Intel has announced the release of its latest quantum chip, a 12-qubit chip called "Tunnel Falls". It said the chip is being made available to the quantum research community.
Aside from launching this new chip, the company is partnering with the Laboratory for Physical Sciences (LPS) at the University of Maryland, College Park’s Qubit Collaboratory (LQC) to advance research in the area of quantum computing. Providing a statement about today’s announcements, Jim Clarke, director of Quantum Hardware at Intel said:
“Tunnel Falls is Intel’s most advanced silicon spin qubit chip to date and draws upon the company’s decades of transistor design and manufacturing expertise. The release of the new chip is the next step in Intel’s long-term strategy to build a full-stack commercial quantum computing system. While there are still fundamental questions and challenges that must be solved along the path to a fault-tolerant quantum computer, the academic community can now explore this technology and accelerate research development.”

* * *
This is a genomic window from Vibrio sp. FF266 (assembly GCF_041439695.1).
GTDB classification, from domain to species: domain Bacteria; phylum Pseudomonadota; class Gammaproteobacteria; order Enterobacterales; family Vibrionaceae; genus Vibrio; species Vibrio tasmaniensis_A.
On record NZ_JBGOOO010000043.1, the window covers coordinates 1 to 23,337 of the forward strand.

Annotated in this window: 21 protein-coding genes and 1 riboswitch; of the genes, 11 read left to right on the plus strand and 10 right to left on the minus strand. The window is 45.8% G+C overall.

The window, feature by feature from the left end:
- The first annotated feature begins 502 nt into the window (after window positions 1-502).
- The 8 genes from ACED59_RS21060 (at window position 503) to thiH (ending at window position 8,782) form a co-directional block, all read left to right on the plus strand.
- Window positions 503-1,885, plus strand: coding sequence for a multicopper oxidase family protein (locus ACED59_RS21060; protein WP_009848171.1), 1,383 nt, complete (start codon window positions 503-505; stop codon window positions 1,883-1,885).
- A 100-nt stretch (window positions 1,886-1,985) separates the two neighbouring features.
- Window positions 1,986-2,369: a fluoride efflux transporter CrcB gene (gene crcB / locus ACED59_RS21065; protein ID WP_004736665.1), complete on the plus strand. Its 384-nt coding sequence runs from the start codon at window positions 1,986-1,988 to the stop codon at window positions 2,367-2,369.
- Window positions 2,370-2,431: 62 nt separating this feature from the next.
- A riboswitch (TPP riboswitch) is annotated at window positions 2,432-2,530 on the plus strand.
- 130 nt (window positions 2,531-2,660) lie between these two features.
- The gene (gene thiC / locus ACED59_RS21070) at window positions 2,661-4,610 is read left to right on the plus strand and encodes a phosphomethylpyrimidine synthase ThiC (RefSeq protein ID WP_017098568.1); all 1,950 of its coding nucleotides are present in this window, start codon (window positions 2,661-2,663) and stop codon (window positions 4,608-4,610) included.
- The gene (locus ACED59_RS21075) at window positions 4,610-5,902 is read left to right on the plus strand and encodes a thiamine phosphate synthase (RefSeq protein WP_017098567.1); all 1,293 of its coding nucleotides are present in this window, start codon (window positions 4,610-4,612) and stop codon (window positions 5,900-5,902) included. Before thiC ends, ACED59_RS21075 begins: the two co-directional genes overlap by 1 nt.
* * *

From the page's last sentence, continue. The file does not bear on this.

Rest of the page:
Intel said it’s working with LQC through the US Army Research Office to provide the chip to research labs. Labs that will collaborate with Intel include LPS, Sandia National Laboratories, the University of Rochester, and the University of Wisconsin-Madison.
The academic institutions do not have the capacity to fabricate the Tunnel Falls chips so Intel is making them so that researchers can get started right away on experiments and research. The chip is fabricated on 300-millimeter wafers and leverages advanced capabilities such as extreme ultraviolet lithography (EUV) and gate and contact processing techniques.
The company said that it’s looking to improve the performance of Tunnel Falls and integrate it into its full quantum stack with the Intel Quantum SDK. It said work has begun on its next-gen quantum chip and its hopes for this to be released next year. It also plans to expand its collaboration partners.